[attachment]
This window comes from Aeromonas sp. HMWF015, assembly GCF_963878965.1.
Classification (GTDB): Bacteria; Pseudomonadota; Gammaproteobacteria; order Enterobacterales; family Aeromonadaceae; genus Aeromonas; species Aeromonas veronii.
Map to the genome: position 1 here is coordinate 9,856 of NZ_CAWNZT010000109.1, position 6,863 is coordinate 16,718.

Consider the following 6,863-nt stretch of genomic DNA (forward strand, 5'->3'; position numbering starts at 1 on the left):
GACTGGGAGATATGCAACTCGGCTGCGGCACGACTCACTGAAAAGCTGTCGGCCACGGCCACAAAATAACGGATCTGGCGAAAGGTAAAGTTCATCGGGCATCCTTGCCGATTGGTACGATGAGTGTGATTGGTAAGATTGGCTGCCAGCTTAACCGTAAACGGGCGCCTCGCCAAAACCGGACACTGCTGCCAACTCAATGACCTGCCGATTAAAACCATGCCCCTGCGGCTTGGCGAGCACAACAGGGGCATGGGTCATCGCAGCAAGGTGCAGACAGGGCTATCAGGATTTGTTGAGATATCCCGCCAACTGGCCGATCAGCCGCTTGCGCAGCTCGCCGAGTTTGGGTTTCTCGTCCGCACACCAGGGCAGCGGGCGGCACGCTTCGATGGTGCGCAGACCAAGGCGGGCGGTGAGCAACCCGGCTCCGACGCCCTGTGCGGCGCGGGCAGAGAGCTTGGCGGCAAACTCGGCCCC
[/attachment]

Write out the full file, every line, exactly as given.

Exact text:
This window comes from Aeromonas sp. HMWF015, assembly GCF_963878965.1.
Classification (GTDB): Bacteria; Pseudomonadota; Gammaproteobacteria; order Enterobacterales; family Aeromonadaceae; genus Aeromonas; species Aeromonas veronii.
Map to the genome: position 1 here is coordinate 9,856 of NZ_CAWNZT010000109.1, position 6,863 is coordinate 16,718.

Consider the following 6,863-nt stretch of genomic DNA (forward strand, 5'->3'; position numbering starts at 1 on the left):
GACTGGGAGATATGCAACTCGGCTGCGGCACGACTCACTGAAAAGCTGTCGGCCACGGCCACAAAATAACGGATCTGGCGAAAGGTAAAGTTCATCGGGCATCCTTGCCGATTGGTACGATGAGTGTGATTGGTAAGATTGGCTGCCAGCTTAACCGTAAACGGGCGCCTCGCCAAAACCGGACACTGCTGCCAACTCAATGACCTGCCGATTAAAACCATGCCCCTGCGGCTTGGCGAGCACAACAGGGGCATGGGTCATCGCAGCAAGGTGCAGACAGGGCTATCAGGATTTGTTGAGATATCCCGCCAACTGGCCGATCAGCCGCTTGCGCAGCTCGCCGAGTTTGGGTTTCTCGTCCGCACACCAGGGCAGCGGGCGGCACGCTTCGATGGTGCGCAGACCAAGGCGGGCGGTGAGCAACCCGGCTCCGACGCCCTGTGCGGCGCGGGCAGAGAGCTTGGCGGCAAACTCGGCCCC